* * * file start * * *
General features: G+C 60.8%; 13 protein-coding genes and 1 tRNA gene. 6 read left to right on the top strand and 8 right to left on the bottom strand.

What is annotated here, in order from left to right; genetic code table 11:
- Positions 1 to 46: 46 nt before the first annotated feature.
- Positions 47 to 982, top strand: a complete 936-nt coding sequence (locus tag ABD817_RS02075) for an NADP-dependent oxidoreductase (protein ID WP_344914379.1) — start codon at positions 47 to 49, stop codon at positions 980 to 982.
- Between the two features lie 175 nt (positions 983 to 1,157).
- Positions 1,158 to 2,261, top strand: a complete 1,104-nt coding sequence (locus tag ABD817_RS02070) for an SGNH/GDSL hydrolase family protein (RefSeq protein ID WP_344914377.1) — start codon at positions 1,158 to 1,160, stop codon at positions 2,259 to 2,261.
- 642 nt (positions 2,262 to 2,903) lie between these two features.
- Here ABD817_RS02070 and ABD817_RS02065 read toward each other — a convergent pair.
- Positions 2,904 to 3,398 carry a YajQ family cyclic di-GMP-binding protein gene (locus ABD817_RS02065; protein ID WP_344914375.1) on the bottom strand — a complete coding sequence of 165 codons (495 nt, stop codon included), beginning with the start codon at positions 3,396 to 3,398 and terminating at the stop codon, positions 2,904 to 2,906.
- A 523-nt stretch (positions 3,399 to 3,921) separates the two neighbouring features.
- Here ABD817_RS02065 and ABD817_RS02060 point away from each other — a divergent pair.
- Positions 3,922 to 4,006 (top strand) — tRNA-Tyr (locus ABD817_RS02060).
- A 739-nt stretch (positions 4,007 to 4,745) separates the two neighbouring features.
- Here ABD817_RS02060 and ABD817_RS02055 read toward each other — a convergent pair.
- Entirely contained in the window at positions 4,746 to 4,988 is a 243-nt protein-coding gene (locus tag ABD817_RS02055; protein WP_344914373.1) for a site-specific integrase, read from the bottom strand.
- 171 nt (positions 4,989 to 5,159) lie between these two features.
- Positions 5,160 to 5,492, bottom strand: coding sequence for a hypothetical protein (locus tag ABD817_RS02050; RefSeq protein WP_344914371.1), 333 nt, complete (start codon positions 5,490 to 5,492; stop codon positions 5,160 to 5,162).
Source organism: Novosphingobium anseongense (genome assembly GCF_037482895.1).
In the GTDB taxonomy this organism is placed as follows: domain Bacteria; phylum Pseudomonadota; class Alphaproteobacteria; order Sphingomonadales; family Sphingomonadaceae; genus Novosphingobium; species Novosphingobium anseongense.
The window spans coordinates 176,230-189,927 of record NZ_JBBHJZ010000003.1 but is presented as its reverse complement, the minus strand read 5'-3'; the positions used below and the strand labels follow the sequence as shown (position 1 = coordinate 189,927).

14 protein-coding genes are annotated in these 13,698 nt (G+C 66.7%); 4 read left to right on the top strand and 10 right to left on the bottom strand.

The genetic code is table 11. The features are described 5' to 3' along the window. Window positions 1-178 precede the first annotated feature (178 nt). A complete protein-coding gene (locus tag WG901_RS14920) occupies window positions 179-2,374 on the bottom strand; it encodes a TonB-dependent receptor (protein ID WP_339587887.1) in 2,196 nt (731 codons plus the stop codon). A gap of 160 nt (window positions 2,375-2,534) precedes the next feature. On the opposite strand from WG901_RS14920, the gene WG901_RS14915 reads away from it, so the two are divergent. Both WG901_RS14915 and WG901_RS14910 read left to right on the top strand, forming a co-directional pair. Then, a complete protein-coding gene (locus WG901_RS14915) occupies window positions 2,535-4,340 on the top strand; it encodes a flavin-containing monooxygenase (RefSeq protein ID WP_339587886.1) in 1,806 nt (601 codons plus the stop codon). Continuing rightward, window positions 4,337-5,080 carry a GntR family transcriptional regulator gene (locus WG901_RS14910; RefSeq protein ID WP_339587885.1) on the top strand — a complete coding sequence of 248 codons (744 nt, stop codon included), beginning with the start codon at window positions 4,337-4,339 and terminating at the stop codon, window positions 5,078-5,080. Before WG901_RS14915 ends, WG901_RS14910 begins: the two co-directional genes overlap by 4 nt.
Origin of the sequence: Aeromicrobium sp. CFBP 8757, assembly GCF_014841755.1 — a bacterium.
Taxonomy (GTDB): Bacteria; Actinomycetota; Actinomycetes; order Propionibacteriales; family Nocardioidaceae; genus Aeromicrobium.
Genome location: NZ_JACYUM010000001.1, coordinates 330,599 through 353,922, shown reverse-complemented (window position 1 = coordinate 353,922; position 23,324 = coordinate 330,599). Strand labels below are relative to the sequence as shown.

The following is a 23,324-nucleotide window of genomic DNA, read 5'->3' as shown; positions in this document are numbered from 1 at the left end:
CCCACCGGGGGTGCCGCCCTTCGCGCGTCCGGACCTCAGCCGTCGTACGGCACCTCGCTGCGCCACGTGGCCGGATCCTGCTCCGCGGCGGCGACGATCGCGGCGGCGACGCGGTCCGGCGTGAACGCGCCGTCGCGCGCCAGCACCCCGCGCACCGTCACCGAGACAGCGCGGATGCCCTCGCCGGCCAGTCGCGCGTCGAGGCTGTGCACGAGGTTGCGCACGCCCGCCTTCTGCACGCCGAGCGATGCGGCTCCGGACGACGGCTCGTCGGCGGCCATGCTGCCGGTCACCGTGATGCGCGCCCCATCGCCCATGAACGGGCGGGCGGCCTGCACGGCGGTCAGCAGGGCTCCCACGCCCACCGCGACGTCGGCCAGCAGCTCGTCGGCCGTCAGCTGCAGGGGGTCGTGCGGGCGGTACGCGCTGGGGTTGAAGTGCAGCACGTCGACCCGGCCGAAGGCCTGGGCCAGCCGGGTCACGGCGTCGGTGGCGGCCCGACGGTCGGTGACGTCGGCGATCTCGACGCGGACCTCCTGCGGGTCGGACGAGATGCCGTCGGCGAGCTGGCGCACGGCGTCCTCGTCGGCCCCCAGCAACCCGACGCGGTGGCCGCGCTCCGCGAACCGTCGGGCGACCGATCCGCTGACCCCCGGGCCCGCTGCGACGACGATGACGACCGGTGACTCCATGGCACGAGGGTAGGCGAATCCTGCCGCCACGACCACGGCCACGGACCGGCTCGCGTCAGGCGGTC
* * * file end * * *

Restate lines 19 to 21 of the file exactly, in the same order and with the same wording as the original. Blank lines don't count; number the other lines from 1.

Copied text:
In the GTDB taxonomy this organism is placed as follows: domain Bacteria; phylum Pseudomonadota; class Alphaproteobacteria; order Sphingomonadales; family Sphingomonadaceae; genus Novosphingobium; species Novosphingobium anseongense.
The window spans coordinates 176,230-189,927 of record NZ_JBBHJZ010000003.1 but is presented as its reverse complement, the minus strand read 5'-3'; the positions used below and the strand labels follow the sequence as shown (position 1 = coordinate 189,927).

14 protein-coding genes are annotated in these 13,698 nt (G+C 66.7%); 4 read left to right on the top strand and 10 right to left on the bottom strand.